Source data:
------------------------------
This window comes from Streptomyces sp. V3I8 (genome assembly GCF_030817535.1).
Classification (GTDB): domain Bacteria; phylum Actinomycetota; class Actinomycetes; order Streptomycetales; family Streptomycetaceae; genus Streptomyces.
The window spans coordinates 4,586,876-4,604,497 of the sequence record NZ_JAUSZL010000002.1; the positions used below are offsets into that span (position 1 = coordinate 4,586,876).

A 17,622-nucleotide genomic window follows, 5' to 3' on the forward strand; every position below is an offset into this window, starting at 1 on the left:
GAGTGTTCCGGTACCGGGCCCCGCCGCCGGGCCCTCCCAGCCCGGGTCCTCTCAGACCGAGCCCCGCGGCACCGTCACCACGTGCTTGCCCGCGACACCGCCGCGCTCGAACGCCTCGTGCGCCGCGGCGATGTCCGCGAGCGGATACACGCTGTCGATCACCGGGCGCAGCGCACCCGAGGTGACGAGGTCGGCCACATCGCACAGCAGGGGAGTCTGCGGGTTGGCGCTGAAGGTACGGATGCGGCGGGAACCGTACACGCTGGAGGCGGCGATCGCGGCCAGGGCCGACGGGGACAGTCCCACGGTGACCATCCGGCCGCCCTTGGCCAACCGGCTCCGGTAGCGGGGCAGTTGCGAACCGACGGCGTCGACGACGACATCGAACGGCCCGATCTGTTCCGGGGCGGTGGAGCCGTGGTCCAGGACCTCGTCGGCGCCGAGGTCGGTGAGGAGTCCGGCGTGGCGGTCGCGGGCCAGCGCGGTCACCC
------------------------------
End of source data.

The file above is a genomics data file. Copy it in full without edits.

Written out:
This window comes from Streptomyces sp. V3I8 (genome assembly GCF_030817535.1).
Classification (GTDB): domain Bacteria; phylum Actinomycetota; class Actinomycetes; order Streptomycetales; family Streptomycetaceae; genus Streptomyces.
The window spans coordinates 4,586,876-4,604,497 of the sequence record NZ_JAUSZL010000002.1; the positions used below are offsets into that span (position 1 = coordinate 4,586,876).

A 17,622-nucleotide genomic window follows, 5' to 3' on the forward strand; every position below is an offset into this window, starting at 1 on the left:
GAGTGTTCCGGTACCGGGCCCCGCCGCCGGGCCCTCCCAGCCCGGGTCCTCTCAGACCGAGCCCCGCGGCACCGTCACCACGTGCTTGCCCGCGACACCGCCGCGCTCGAACGCCTCGTGCGCCGCGGCGATGTCCGCGAGCGGATACACGCTGTCGATCACCGGGCGCAGCGCACCCGAGGTGACGAGGTCGGCCACATCGCACAGCAGGGGAGTCTGCGGGTTGGCGCTGAAGGTACGGATGCGGCGGGAACCGTACACGCTGGAGGCGGCGATCGCGGCCAGGGCCGACGGGGACAGTCCCACGGTGACCATCCGGCCGCCCTTGGCCAACCGGCTCCGGTAGCGGGGCAGTTGCGAACCGACGGCGTCGACGACGACATCGAACGGCCCGATCTGTTCCGGGGCGGTGGAGCCGTGGTCCAGGACCTCGTCGGCGCCGAGGTCGGTGAGGAGTCCGGCGTGGCGGTCGCGGGCCAGCGCGGTCACCC